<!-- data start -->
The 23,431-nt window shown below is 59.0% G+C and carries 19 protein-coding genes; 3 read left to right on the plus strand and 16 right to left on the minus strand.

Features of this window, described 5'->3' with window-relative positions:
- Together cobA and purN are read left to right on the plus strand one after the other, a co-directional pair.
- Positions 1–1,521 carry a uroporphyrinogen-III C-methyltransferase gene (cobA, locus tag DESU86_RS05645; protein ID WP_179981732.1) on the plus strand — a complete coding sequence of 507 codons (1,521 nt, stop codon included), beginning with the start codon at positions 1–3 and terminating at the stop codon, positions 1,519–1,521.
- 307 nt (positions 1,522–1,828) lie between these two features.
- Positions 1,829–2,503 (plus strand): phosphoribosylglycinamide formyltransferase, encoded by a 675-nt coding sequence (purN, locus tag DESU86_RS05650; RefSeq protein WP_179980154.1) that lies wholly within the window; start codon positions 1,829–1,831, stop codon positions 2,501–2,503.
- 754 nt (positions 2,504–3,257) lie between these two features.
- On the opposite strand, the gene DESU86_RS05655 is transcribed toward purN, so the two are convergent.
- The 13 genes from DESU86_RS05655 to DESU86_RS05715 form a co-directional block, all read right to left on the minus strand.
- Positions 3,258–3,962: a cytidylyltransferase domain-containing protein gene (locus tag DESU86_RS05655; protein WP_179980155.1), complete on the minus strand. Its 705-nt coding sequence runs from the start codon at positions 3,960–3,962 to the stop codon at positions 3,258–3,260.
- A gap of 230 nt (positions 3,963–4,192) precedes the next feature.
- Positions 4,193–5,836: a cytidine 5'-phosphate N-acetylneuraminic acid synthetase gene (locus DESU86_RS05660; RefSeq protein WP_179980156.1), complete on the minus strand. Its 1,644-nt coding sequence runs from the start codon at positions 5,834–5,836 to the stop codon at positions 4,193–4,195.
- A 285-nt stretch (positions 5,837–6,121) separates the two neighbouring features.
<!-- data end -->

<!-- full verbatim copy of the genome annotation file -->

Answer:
The 23,431-nt window shown below is 59.0% G+C and carries 19 protein-coding genes; 3 read left to right on the plus strand and 16 right to left on the minus strand.

Features of this window, described 5'->3' with window-relative positions:
- Together cobA and purN are read left to right on the plus strand one after the other, a co-directional pair.
- Positions 1–1,521 carry a uroporphyrinogen-III C-methyltransferase gene (cobA, locus tag DESU86_RS05645; protein ID WP_179981732.1) on the plus strand — a complete coding sequence of 507 codons (1,521 nt, stop codon included), beginning with the start codon at positions 1–3 and terminating at the stop codon, positions 1,519–1,521.
- 307 nt (positions 1,522–1,828) lie between these two features.
- Positions 1,829–2,503 (plus strand): phosphoribosylglycinamide formyltransferase, encoded by a 675-nt coding sequence (purN, locus tag DESU86_RS05650; RefSeq protein WP_179980154.1) that lies wholly within the window; start codon positions 1,829–1,831, stop codon positions 2,501–2,503.
- 754 nt (positions 2,504–3,257) lie between these two features.
- On the opposite strand, the gene DESU86_RS05655 is transcribed toward purN, so the two are convergent.
- The 13 genes from DESU86_RS05655 to DESU86_RS05715 form a co-directional block, all read right to left on the minus strand.
- Positions 3,258–3,962: a cytidylyltransferase domain-containing protein gene (locus tag DESU86_RS05655; protein WP_179980155.1), complete on the minus strand. Its 705-nt coding sequence runs from the start codon at positions 3,960–3,962 to the stop codon at positions 3,258–3,260.
- A gap of 230 nt (positions 3,963–4,192) precedes the next feature.
- Positions 4,193–5,836: a cytidine 5'-phosphate N-acetylneuraminic acid synthetase gene (locus DESU86_RS05660; RefSeq protein WP_179980156.1), complete on the minus strand. Its 1,644-nt coding sequence runs from the start codon at positions 5,834–5,836 to the stop codon at positions 4,193–4,195.
- A 285-nt stretch (positions 5,837–6,121) separates the two neighbouring features.